This project explored the ethical challenges humanitarian health organisations face in situations of extreme violence against civilians, particularly when healthcare facilities and personnel become targets in the conflict. Its objective was to provide processes and mechanisms as well as practical tools to guide humanitarian health organisations through complex ethical challenges facing them in these settings.
The project originated as a result of the challenges international and local non-governmental organisations (NGOs) and front-line health workers face as a result of violence inflicted on hospitals and health workers in Syria. At times, individuals in these settings must forgo compliance with core ethical commitments, choose to comply with one ethical obligation at the expense of another, or to take an action where no obviously right action exists. For example, when a hospital is attacked and cannot continue operations, is it better to rebuild at the same location or move to a safer one farther away—even when doing so may hinder access to health care for some individuals and communities? How much deference should be shown to local communities that do not want a hospital nearby because they may be at risk of further shelling or bombing from targeted campaigns?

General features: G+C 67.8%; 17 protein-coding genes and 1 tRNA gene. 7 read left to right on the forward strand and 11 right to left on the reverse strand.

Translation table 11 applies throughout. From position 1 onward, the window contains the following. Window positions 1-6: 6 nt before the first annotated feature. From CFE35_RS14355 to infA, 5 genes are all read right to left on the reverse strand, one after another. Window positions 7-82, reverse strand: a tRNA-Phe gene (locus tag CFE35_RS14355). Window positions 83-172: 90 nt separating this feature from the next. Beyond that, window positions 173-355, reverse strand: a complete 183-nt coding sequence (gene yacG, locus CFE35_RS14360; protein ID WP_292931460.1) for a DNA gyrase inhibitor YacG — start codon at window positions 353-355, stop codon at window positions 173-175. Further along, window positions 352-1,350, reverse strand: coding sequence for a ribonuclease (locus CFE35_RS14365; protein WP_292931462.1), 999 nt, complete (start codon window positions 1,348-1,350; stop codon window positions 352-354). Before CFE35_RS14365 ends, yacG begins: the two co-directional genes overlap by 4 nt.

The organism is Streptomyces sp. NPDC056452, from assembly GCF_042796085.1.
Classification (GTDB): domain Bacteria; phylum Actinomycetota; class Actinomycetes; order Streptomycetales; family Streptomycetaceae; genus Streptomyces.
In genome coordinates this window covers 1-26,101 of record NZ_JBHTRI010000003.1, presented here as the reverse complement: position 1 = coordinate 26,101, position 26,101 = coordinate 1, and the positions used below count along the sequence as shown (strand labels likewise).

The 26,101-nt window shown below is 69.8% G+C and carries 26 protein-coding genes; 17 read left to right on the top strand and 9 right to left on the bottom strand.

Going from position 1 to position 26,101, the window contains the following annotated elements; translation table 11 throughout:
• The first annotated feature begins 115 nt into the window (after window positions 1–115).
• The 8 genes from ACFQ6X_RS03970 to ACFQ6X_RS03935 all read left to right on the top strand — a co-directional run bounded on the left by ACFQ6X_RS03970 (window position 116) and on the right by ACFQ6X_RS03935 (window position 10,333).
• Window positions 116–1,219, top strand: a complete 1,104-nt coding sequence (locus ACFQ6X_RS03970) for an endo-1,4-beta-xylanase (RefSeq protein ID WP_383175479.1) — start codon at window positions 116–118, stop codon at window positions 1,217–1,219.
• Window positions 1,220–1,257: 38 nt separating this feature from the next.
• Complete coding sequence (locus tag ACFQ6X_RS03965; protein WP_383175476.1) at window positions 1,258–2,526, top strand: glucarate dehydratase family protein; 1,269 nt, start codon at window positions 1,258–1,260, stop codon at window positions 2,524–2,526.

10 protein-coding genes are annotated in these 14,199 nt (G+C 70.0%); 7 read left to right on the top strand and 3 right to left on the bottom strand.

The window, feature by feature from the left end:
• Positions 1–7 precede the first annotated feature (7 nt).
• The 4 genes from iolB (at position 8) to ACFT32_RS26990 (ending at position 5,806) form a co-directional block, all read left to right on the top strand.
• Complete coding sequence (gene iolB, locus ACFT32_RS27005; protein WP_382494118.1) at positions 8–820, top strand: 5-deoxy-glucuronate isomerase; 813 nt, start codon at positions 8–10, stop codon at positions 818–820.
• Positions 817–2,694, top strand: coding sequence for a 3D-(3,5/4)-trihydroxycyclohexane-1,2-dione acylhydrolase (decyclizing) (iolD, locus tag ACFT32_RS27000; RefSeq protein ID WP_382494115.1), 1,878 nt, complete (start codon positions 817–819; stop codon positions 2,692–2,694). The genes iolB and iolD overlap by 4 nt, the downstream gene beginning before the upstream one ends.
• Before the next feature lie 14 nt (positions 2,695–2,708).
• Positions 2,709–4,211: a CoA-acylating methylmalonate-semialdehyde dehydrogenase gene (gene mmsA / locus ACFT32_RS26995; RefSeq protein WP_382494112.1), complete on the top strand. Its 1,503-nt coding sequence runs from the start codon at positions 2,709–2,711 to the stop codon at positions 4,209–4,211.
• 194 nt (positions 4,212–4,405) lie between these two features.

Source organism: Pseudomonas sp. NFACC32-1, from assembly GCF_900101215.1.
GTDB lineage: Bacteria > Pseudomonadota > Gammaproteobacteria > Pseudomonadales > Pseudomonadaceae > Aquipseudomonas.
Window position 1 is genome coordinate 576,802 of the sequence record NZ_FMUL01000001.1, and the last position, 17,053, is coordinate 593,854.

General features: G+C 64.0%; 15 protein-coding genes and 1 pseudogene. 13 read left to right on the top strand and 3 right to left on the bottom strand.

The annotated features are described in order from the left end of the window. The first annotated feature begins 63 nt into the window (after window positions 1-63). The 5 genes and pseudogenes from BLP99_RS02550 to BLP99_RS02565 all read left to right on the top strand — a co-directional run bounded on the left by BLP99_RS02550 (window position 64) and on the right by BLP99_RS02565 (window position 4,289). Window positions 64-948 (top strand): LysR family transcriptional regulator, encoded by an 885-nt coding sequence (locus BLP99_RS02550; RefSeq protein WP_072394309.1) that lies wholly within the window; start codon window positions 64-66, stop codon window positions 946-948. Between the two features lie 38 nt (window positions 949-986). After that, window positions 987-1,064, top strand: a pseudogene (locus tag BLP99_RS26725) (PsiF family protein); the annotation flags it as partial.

Although the research focused on Syria, the recommendations that flow from the project may be useful in other violent contexts where humanitarian organisations work.
This report is a collaboration among the Center for Public Health and Human Rights, Center for Humanitarian Health, Johns Hopkins Bloomberg School of Public Health; the International Rescue Committee; and the Syrian American Medical Society